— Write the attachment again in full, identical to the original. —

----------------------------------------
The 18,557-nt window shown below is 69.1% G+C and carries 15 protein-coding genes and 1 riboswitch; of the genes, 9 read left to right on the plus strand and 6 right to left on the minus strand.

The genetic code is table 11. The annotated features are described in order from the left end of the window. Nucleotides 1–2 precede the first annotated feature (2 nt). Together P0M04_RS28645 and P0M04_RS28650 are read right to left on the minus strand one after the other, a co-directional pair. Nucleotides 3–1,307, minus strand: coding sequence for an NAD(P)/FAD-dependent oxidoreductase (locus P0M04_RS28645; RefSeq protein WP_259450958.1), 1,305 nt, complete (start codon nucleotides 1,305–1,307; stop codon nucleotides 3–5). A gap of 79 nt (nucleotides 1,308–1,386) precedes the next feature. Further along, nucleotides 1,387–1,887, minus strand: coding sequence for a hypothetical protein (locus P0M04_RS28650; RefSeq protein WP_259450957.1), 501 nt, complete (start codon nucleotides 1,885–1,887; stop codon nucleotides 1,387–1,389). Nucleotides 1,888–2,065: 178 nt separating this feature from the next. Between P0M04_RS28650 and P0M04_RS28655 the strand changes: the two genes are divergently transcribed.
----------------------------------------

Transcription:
The 18,557-nt window shown below is 69.1% G+C and carries 15 protein-coding genes and 1 riboswitch; of the genes, 9 read left to right on the plus strand and 6 right to left on the minus strand.

The genetic code is table 11. The annotated features are described in order from the left end of the window. Nucleotides 1–2 precede the first annotated feature (2 nt). Together P0M04_RS28645 and P0M04_RS28650 are read right to left on the minus strand one after the other, a co-directional pair. Nucleotides 3–1,307, minus strand: coding sequence for an NAD(P)/FAD-dependent oxidoreductase (locus P0M04_RS28645; RefSeq protein WP_259450958.1), 1,305 nt, complete (start codon nucleotides 1,305–1,307; stop codon nucleotides 3–5). A gap of 79 nt (nucleotides 1,308–1,386) precedes the next feature. Further along, nucleotides 1,387–1,887, minus strand: coding sequence for a hypothetical protein (locus P0M04_RS28650; RefSeq protein WP_259450957.1), 501 nt, complete (start codon nucleotides 1,885–1,887; stop codon nucleotides 1,387–1,389). Nucleotides 1,888–2,065: 178 nt separating this feature from the next. Between P0M04_RS28650 and P0M04_RS28655 the strand changes: the two genes are divergently transcribed.